Pha Tu Pee, an open-air restaurant in the Pom Prap Sattru Phai district, is said to have the city’s best pad Thai.
Bangkok is like your favourite ex: the one you carry a secret torch for, the one that could have been — should have been — the best thing that ever happened to you and was wrong for all the right reasons. It’s a city that you can feel against your skin, taste on your lips. Your clothes still reek of it weeks later when you return home. You’ll smell it on your suit coat driving into work or when you open your wallet at the corner store to buy a litre of milk.
The moment I leave Suvarnabhumi Airport, it all comes rushing back to me. Everywhere I look during the drive into the city, people are eating. A girl dangling helmetless off the back of a scooter feasts on fried rice out of a Styrofoam container. A young mother and her son sip cola out of plastic bags with straws. A taxi driver alternates between smoking and gnawing on pineapple chunks.
Four years ago when I first came to the Kingdom of Siam, the food here was a gut-wrenching spicefest. All sweat and tears. Let’s just say that I’ve come back to get my fill. Thais eat up to eight meals a day and I plan to do the same.
Before my flight, chef Angus An of Maenam fame in Vancouver made me promise to visit Nahm at the Metropolitan Hotel on my first night in Bangkok. David Thompson is expecting you, he told me. These five simple words will prove to be the blueprint for a once-in-a-lifetime dining experience.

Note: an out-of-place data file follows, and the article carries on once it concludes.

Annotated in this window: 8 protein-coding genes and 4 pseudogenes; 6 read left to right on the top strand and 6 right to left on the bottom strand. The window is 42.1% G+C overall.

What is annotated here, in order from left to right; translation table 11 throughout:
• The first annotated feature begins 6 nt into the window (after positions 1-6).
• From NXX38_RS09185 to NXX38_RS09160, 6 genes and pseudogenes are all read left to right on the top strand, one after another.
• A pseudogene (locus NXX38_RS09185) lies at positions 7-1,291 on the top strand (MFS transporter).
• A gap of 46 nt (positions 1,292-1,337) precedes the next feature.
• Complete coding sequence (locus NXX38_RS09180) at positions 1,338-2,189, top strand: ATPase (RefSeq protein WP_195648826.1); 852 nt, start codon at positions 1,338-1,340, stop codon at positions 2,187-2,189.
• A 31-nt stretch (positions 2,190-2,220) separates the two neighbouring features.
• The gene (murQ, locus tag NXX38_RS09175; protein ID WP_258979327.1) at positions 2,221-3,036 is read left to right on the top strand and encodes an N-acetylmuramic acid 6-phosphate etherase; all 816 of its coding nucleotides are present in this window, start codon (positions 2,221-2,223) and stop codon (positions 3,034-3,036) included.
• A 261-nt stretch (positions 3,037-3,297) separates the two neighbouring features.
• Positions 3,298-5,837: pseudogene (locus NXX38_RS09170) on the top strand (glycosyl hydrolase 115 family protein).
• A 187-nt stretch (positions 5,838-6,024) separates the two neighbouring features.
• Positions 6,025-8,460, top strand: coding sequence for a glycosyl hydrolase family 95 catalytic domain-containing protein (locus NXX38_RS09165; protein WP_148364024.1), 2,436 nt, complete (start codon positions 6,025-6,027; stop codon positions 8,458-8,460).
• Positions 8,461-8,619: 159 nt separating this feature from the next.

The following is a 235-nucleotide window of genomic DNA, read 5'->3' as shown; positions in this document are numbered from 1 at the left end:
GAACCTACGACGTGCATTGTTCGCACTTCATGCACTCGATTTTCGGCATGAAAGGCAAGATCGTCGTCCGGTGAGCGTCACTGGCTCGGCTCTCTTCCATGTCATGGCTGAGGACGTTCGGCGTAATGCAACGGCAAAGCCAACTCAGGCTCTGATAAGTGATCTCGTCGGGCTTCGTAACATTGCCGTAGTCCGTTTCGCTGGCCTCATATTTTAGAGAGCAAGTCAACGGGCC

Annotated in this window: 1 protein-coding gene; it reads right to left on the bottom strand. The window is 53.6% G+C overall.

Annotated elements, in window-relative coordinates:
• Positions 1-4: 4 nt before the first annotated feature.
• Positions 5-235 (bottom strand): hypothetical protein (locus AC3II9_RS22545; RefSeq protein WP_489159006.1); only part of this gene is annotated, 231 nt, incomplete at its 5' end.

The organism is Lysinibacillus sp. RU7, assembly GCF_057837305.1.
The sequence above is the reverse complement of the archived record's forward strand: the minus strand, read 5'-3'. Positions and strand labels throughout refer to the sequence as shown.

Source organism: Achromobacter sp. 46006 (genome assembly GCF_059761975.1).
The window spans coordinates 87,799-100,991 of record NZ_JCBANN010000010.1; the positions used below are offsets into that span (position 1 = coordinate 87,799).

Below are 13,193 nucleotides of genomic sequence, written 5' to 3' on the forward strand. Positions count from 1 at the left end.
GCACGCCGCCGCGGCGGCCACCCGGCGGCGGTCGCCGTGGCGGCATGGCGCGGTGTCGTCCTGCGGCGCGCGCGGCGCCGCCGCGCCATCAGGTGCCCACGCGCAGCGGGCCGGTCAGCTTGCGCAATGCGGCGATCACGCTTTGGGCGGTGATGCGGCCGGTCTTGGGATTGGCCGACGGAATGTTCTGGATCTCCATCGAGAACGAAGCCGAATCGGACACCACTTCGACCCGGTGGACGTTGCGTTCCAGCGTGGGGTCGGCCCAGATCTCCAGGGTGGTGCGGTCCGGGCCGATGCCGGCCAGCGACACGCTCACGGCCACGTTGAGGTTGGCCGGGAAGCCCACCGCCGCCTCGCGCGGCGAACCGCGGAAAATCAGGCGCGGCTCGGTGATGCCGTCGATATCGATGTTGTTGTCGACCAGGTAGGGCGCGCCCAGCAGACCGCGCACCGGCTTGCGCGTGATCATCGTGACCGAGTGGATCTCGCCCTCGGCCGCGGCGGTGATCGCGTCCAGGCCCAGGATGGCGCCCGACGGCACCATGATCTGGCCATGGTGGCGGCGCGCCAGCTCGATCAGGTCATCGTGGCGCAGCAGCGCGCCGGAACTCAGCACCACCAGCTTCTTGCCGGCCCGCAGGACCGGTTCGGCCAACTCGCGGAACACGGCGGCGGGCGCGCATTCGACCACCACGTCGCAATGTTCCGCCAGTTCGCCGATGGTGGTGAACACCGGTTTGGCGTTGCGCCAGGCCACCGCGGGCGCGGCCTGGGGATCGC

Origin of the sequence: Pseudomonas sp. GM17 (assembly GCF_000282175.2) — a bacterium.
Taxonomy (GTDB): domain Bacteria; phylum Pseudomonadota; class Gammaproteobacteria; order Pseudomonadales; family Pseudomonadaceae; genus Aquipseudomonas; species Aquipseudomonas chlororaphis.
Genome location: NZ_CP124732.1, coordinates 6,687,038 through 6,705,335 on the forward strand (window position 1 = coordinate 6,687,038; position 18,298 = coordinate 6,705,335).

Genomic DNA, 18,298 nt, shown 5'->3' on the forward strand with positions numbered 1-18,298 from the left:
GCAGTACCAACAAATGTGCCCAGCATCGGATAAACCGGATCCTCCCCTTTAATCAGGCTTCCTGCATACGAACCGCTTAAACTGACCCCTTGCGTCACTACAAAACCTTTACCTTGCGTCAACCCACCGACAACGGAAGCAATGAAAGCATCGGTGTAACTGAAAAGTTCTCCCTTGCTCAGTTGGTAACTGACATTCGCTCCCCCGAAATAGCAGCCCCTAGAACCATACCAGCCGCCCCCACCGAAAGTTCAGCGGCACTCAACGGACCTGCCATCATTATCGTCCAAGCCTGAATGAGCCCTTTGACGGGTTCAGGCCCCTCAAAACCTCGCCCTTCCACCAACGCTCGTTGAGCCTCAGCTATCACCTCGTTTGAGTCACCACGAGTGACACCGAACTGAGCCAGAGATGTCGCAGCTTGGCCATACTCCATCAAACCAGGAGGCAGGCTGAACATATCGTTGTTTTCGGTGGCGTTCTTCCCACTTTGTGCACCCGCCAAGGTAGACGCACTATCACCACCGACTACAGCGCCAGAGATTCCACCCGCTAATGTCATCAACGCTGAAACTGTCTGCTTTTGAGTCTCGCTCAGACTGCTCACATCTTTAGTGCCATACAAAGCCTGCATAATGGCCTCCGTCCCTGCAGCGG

Bangkok rush hour, 30-minute traffic jams at every intersection, forgetting to ask the concierge at the VIE Hotel to write down the restaurant address in Thai — this is exactly what not to do on your first night in Bangkok, but our pilgrimage to Nahm is worth it.
In London, Thompson runs the first Thai restaurant to be awarded a Michelin star. He has been both praised and skewered as the Westerner who had enough cajones to open a Thai restaurant (also named Nahm) in Bangkok.
“When I first came here in the 1980s, Thai cuisine had become a take-away culture,” he tells my business partner Steve and I during a behind-the-scenes tour of his kitchen. “You would never eat it in a fine-dining environment.”
|Your name: *|
|Your email: *|
|Recepient's email: *|
|Enter code: *|
Google Hi5 YouTube Yahoo! Bangkok Post The Nation Pattaya Mail Phuket Gazette MCOT Chiangmai Mail Hua Hin Observer National News Bureau Phuket Post Student Weekly Fashion Music Siam Commercial Bangkok Bank Thai Real Estate Home Design Property Expat AIS True Foreign Exchange Rates Thai-English-Thai Dictionary Bumrungrad Hospital Wikipedia Facebook Suvarnabhumi Airport